Date Available


Year of Publication


Degree Name

Doctor of Philosophy (PhD)

Document Type

Doctoral Dissertation





First Advisor

Dr. Susan K. Frazier


The purpose of this dissertation was to evaluate the association of psychological distress with cardiac disease, events, and mortality. Specific aims were to: 1) to evaluate the association between hostility level and recurrence of acute coronary syndrome (ACS) and all-cause mortality in patients with coronary heart disease (CHD); 2) to evaluate the psychometric properties of the Brief Symptom Inventory (BSI) hostility and anxiety subscales in a group of incarcerated participants at high risk of cardiovascular disease; and 3) to evaluate the association of patient and caregiver psychological state with quality of life in both patient and caregiver, and postoperative complications after cardiac surgery.

Specific aim one was addressed through a secondary analysis of data collected during the Patient Response to Myocardial Infarction following a Teaching Intervention Offered by Nurses trial to determine whether hostility was a predictor of ACS recurrence and mortality. Hostility was common after ACS and predicted all-cause mortality. Hostility did not predict recurrent ACS. Specific aim 2 was addressed in a secondary analysis of baseline data from a randomized controlled trial in male prisoners. Participants completed the BSI at baseline prior to the intervention. Internal consistency reliability was good for both subscales (Cronbach’s alpha - hostility 0.83, anxiety 0.81). Items from the two dimensions were analyzed together using exploratory factor analysis with varimax rotation. Two dimensions, anxiety and hostility, were identified. Construct validity was supported; those with high anxiety and hostility reported a greater number of days where their self-reported health was rated as fair or poor. Those prisoners with less perceived control had higher levels of anxiety and hostility. Specific aim 3 was addressed through a prospective, descriptive correlational study that measured patient and caregiver anxiety, hostility and depressive symptoms, at baseline to determine whether these predicted quality of life using a multilevel dyadic analysis; and to evaluate the association of baseline anxiety, hostility and depressive symptoms and quality of life with postoperative complications and mortality. Anxiety, hostility, and depressive symptoms were common in both cardiac patients and their caregiver. Psychological state influenced quality of life in both dyad members, but was not associated with complications.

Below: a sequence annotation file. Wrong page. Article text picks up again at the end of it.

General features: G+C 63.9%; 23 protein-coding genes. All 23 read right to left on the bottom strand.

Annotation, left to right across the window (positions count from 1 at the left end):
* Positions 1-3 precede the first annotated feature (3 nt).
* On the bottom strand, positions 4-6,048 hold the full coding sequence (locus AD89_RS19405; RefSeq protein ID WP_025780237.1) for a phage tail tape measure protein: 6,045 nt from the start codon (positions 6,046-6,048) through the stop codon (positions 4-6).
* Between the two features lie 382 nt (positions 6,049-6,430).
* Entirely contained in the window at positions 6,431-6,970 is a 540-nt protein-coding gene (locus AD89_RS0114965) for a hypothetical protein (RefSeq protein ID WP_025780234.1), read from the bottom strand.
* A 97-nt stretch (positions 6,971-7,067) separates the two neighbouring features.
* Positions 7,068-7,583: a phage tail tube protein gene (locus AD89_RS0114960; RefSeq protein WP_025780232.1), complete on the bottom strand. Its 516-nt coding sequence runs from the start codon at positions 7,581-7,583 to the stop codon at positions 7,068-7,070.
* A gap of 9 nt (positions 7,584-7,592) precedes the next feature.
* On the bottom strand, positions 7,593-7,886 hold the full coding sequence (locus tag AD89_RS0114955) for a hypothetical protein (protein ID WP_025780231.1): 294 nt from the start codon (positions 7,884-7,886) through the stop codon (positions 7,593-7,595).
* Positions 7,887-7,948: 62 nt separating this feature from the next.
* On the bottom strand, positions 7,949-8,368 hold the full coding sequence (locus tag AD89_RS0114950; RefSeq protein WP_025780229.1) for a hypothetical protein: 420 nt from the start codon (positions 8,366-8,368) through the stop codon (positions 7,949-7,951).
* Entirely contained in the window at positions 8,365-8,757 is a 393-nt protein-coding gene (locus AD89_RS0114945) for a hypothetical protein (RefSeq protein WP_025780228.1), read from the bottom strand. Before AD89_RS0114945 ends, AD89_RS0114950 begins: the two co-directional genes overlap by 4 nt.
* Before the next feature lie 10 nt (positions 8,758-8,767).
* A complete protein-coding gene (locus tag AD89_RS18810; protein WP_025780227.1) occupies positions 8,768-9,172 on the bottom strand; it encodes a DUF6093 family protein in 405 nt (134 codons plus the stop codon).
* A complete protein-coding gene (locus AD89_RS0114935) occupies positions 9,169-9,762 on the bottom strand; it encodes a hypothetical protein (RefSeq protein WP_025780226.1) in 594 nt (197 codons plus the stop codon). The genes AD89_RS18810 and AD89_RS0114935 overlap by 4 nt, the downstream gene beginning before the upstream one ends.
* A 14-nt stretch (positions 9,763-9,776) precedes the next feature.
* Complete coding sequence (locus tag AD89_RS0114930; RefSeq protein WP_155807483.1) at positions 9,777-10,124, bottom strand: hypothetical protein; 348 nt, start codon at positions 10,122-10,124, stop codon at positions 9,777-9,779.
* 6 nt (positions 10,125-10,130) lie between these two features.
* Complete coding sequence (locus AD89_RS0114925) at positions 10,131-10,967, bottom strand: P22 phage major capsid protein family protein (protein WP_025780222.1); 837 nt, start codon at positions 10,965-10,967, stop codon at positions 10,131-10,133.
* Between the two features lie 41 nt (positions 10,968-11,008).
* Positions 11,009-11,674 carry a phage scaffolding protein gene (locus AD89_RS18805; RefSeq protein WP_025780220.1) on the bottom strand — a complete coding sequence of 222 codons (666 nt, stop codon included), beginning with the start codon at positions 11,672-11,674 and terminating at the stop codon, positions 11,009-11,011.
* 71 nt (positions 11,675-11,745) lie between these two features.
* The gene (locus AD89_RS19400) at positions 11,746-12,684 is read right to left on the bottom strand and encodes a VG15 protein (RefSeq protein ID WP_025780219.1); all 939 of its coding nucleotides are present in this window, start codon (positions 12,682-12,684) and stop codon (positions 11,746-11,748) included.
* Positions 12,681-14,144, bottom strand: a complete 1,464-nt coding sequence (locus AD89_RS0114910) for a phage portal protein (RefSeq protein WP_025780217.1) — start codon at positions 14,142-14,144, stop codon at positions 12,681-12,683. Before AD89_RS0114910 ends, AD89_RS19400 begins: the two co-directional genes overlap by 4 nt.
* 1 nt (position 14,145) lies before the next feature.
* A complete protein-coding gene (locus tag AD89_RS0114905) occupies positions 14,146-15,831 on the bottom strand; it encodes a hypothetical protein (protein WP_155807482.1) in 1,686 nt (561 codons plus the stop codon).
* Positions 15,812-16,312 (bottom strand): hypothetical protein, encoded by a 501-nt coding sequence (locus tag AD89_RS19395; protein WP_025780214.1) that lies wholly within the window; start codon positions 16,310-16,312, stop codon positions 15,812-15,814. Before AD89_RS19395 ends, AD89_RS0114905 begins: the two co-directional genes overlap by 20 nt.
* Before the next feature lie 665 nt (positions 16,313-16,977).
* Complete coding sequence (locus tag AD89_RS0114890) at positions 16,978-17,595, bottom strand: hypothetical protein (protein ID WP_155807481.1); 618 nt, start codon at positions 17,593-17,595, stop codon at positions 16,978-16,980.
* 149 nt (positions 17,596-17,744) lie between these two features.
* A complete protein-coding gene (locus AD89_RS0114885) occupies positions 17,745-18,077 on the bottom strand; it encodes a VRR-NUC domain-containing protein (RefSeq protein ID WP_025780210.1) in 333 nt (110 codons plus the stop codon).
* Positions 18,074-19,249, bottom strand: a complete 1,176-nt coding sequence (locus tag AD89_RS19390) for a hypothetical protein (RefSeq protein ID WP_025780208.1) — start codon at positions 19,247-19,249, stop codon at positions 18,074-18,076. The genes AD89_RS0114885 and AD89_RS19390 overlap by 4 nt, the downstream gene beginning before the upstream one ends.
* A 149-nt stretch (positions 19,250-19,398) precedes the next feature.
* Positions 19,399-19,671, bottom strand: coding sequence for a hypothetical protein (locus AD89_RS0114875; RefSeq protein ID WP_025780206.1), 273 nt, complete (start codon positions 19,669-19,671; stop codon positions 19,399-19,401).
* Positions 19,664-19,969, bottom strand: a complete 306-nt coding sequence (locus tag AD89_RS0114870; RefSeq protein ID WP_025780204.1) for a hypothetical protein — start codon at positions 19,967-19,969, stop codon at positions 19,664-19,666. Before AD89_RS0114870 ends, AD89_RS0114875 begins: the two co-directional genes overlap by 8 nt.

Digital Object Identifier (DOI)